SSH Problems, TPS FC4, messages from cron

Discussion in 'Server Operation' started by Hagforce, Apr 14, 2008.

  1. Hagforce

    Hagforce New Member


    I have some strange problems on my server, starting last night.

    Every minute root gets this mail
    Cron <[email protected]>  chown root:root /tmp/w00tt && chmod 4755 /tmp/w00tt && rm -rf /etc/cron.d/core && kill -USR1 2584
    Witch says
    /bin/sh: line 0: kill: (2584) - No such process
    I run SSH on a non standard port.
    But suddenly SSH is back on port 22.
    I checked my /etc/ssh/sshd_config and it is configured with the port I want.

    I use ISPConfig, and I have opened the firewall for the non standard SSH port.

    I also see that a root login was performed
    ALERT - Root Shell Access on: Mon Apr 14 05:02:13 CEST 2008
    This usually logs IP adr or says tty1.

    It is after this login the messages begin to come for root.
    Strange, I use a non standard SSH port, and a very secure password for root.

    Any tips here :confused:
    Last edited: Apr 14, 2008
  2. topdog

    topdog Active Member

    You have been rooted
  3. Hagforce

    Hagforce New Member

    Ok, this is not good :eek:

    I found a folder in /temp/ that is named .dat
    It seems to contain an exploit, for installing eggdrop.

    I removed a file in /etc/cron.d called core.2585
    Then the messages from cron stopped.

    The file seems unreadable in text editors, bot some is readable.

    What should I do next...
  4. topdog

    topdog Active Member

    You need to check the system from good read only media, because right now all your binaries must have been changed.

    My best bet is trash the system and rebuild a new system restoring configurations from known good backups.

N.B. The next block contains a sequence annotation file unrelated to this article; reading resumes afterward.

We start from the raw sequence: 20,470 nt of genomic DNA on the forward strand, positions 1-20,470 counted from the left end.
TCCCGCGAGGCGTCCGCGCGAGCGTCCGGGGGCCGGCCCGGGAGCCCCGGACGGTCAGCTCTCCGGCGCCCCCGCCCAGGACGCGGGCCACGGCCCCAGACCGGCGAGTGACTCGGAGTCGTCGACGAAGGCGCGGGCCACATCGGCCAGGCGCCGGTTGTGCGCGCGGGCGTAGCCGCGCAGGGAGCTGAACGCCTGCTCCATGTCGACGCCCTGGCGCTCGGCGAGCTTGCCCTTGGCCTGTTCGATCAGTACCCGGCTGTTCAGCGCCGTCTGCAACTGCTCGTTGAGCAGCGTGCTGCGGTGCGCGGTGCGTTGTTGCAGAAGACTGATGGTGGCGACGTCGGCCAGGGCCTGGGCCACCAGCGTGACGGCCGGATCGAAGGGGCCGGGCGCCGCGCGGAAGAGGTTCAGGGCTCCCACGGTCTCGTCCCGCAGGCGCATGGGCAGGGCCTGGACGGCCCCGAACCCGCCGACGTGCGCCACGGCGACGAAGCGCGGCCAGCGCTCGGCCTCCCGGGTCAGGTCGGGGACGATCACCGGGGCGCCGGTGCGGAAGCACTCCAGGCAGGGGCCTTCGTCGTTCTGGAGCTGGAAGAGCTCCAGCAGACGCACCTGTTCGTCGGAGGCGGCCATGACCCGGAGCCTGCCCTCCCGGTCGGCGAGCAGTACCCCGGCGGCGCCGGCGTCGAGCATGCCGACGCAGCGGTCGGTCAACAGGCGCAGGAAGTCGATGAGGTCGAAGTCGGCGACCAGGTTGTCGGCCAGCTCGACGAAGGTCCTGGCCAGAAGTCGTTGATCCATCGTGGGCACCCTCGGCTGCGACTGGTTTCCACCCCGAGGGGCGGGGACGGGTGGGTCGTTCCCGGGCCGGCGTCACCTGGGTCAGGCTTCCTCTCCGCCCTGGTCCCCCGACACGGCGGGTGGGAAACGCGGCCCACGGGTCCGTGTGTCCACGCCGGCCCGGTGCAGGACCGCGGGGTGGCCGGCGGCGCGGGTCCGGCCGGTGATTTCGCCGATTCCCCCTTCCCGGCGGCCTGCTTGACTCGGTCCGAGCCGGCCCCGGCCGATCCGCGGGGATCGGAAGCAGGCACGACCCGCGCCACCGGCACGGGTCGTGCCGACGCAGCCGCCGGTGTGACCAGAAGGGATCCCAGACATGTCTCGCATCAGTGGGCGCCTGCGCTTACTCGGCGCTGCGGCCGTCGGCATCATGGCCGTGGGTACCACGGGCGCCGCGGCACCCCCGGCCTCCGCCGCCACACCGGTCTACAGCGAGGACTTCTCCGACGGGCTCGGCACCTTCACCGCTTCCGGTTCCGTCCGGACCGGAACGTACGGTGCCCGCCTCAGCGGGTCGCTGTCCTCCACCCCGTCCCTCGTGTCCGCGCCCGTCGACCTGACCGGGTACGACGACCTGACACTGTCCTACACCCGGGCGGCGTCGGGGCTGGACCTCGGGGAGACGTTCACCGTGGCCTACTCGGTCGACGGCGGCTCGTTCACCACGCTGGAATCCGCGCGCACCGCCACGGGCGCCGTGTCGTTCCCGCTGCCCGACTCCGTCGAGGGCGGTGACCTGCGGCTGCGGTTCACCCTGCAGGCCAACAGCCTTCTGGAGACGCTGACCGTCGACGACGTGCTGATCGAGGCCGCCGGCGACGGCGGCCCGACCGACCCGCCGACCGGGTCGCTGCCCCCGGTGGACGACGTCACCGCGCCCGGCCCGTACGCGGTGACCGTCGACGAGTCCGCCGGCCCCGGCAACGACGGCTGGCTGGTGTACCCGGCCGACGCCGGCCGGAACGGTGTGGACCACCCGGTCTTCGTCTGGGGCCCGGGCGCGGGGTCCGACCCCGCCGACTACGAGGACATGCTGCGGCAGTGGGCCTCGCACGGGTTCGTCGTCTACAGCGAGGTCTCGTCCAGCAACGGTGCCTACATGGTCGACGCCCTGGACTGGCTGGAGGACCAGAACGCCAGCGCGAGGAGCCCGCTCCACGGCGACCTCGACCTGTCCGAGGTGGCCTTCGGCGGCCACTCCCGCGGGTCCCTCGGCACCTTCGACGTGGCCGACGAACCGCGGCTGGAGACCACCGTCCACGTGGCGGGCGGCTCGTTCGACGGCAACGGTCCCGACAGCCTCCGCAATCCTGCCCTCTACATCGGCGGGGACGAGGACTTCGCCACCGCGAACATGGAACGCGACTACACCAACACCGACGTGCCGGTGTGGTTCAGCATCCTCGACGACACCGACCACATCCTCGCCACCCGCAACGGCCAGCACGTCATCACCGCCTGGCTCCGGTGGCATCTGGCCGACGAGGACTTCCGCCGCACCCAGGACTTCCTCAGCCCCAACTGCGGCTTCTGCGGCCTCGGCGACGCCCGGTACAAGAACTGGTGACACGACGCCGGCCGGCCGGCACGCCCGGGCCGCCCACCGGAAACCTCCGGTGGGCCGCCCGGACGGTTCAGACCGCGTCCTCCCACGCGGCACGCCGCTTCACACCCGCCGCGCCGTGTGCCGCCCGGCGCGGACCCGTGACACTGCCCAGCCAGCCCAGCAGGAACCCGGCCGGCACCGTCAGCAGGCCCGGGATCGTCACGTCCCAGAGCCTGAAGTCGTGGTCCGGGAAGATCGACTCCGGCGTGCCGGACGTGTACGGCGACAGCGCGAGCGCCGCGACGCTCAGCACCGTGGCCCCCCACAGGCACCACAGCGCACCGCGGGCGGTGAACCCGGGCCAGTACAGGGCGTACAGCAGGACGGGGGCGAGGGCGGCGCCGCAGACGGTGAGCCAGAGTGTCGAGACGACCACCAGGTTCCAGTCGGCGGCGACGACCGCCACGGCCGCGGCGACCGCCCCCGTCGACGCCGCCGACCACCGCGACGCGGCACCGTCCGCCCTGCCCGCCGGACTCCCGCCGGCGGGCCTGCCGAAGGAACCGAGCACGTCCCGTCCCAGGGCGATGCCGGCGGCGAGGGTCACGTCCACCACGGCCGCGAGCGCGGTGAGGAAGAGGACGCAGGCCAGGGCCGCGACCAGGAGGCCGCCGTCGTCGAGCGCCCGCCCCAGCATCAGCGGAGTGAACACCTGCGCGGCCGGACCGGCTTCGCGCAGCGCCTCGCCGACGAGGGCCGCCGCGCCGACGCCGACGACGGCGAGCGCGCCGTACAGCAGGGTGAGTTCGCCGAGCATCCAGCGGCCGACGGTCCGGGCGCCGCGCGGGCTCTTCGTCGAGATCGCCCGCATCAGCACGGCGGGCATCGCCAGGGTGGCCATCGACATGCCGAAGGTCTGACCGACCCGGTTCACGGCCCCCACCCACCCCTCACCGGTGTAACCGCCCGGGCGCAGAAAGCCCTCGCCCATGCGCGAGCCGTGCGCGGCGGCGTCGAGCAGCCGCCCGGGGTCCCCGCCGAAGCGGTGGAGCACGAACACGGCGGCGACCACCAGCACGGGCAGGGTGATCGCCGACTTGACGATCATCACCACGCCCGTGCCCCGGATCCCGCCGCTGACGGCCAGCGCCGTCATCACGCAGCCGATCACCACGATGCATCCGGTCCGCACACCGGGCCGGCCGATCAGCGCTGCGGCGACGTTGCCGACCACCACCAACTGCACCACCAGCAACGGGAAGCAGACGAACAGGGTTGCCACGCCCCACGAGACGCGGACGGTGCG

5. Hagforce

    Hagforce New Member

    Thank you.

    How can I check what binarys have been changed?
    Thrashing the system is not a good option for me right now :(
  6. topdog

    topdog Active Member

    You need to know the md5sums of these binaries usually you would use the rpm database to verify
    rpm -Va
    this but if the guy that brokein were good i guess they have already messed up the db

    In most cases exploited binaries will also have thier attributes changed such that you cannot replace them so check using
    lsatt /bin /sbin /usr/bin /usr/sbin /usr/local/bin /usr/local/sbin
    Any with the immutable and append flag set should be suspect.
  7. topdog

    topdog Active Member

    You also need to run a rootkit hunter, rkhunter and chrootkit should help.
  8. Hagforce

    Hagforce New Member

    Thank you again topdog.

    chkrootkit and rkhunter does not find anything (I deleted the one I found manualy).

    What should I look for runnung rpm -Va?
    lsatt returns -bash: lsat: command not found
  9. topdog

    topdog Active Member

    with rpm -Va your should be looking for binaries whose md5 / ownership has changed.

    I guess the person has removed lsattr because he has changed the attributes of your files, so you need to get your own one anyway as the installed one could be altered.